So here are things I see coming with what I call “the foodies” …
- Humane animal treatment becoming more important
- Environmentally friendly foods
- Less processed foods
- More natural type foods
- A shift away from certified organic to local
- Seasonal eating
- More grass-fed
- More small livestock operations
- More home gardens
- Food being a social uniter
- Choosing products based on the way it was raised
- Spending more for feel-good food
- Less trust in science based research
I am not judging if this is bad or good, just pointing out what I think is happening.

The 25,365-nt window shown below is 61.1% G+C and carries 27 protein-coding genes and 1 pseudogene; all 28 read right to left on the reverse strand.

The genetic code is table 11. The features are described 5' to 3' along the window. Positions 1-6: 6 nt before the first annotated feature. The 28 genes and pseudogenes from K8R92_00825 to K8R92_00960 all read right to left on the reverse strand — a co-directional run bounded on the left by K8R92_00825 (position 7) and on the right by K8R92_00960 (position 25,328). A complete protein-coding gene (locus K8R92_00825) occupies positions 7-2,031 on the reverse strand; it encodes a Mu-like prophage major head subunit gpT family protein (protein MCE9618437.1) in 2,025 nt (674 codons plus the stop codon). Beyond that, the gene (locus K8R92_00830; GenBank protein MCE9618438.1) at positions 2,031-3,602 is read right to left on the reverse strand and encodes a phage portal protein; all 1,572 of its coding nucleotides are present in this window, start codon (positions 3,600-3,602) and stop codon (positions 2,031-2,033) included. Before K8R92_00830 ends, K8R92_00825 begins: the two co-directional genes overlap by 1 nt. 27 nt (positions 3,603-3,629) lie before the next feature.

My problem is I don’t know for fact how big and how strong the foodie movement is. In the circles I travel in I feel it is very strong and gaining momentum, but it may be my circle is not the big picture.
Many of the desires of the foodies listed above are very difficult for agriculture on a large scale to meet. This is a real problem that we need to address from an honest, factual point of view. In my opinion the future will see more and more small operations, especially in the pork and poultry side.
For those of us in the grazing animal side, we will see some growth in small operations that finish animals on the farm or ranch with somewhat of a custom finish. If you are willing to meet the needs of the customer, and if they can afford it, there will be great opportunity for smaller outfits to do well.